Tuesday, 12 February 2008

And in addition...

After my call for stronger, less hypochondriac, rats Phil asked if I am in favour of additives or not.

There is not an easy answer to that.

First a few ground rules. These are, naturally, from a chemist's perspective.

1. Don't whinge to me that your food is full of chemicals. My response is to ask you what part of your food is not made of chemicals? The term 'chemicals' has been stolen to be used for 'bad' chemicals - pesticides, preservatives etc. But it is misleading as everything is composed of chemicals. What else is there?

2. Similar for the term 'organic'. Excluding things like salt, all food is organic to a chemist. It is a term relating to compounds originating from plants and animals from long before pesticides came on the scene.

Now, to additives proper. These fall into two distinct categories.

1. New compounds that do not occur in nature.

For example, BHT and BHA are added to oils to prevent oxidation and delay rancidity. Are they harmful in small amounts? What are the health effects of the oxidised components of rancid oil? Which is worse?

Synthetic colours. Many are associated with hyperactivity in children but are invariably consumed in association with high sugar products. Which carries the baton for cause and effect? The colour? Or the sugar? Both? Neither?

Margarine is a totally synthetic compound; should it be permitted for human consumption?

2. Compounds that are present in nature.

But not all additives are synthetic. Vanilla, Ascorbic Acid and Benzoic acid all occur in nature but are mass produced cheaply by synthetic processes for addition to food as flavouring, antioxidant/vitamin (C) and preservative respectively. Should nature identical compounds be added to food? If they occur in nature anyway can they be bad? Note that cyanides, strychnine and cocaine are also naturally occurring compounds.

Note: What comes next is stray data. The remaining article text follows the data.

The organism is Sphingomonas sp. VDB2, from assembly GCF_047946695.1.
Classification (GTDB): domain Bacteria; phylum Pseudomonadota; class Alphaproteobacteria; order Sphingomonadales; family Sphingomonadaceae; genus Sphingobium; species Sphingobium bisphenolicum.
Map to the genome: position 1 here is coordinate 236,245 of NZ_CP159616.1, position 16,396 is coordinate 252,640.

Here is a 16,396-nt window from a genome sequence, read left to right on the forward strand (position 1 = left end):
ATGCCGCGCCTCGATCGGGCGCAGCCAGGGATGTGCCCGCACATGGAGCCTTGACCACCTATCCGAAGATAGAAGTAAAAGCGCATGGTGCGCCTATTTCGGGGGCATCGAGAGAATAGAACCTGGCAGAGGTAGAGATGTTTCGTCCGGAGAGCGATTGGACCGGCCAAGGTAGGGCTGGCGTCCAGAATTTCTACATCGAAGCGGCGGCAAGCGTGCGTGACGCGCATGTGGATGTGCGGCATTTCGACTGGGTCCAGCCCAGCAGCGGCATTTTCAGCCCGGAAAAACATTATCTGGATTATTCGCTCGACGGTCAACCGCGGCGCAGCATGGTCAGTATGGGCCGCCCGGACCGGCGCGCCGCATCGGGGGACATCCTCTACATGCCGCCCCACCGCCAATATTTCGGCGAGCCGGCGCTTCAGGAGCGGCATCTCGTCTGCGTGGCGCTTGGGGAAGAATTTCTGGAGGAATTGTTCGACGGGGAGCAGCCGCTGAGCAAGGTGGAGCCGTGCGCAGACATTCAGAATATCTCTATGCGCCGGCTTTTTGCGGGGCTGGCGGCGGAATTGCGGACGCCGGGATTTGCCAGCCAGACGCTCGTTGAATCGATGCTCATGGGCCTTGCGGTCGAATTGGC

Sulphur dioxide is the most ubiquitous chemical added to our foods. Amongst many uses, it is the preservative present in sausages, dried fruits and wines. It is naturally present in volcanic gases and has been added to foods, by burning sulphur, since Roman times.

Many food additives are plant extracts - carrageenan, for example, is a seaweed extract often used to stabilize ice-cream.

My general view is that if the compounds are needed for the safety of the food, and if they are present at the minimum level for such safety, then they serve a useful function. They should not be present at excessive levels and should not be present if not serving a useful purpose. Sausages, for example, will not last 24hrs without sulphur dioxide.

While I am not convinced that colours at their normally used levels are a problem I do not generally see the need for them at all. Their addition is aesthetic, not functional.

Excessive levels of any compound (chemicals!) will kill you. Vitamin A is toxic. Salt will kill you. Excessive oxygen will kill you. Last year a lady died after drinking too much water. Apple pips contain cyanide. One apple core wont kill you but a guy died after eating a cup full of pips. Another man stir fried potato shoots. Dead.

Too much of anything is bad for you. Moderation is good.

But how much is too much? Good question.

So, my brief answer to the additive question is that in low amounts they are OK but be sensible about them. By and large they are there for a functional purpose.

If someone is complaining about excess 'chemicals' in their food, it is always interesting to ask them if they take vitamin or mineral supplements. It is bizarre how often people who fear small amounts of highly studied additives in their food will consume mega doses of some herbal, mineral or vitamin preparation and assume that it is safe.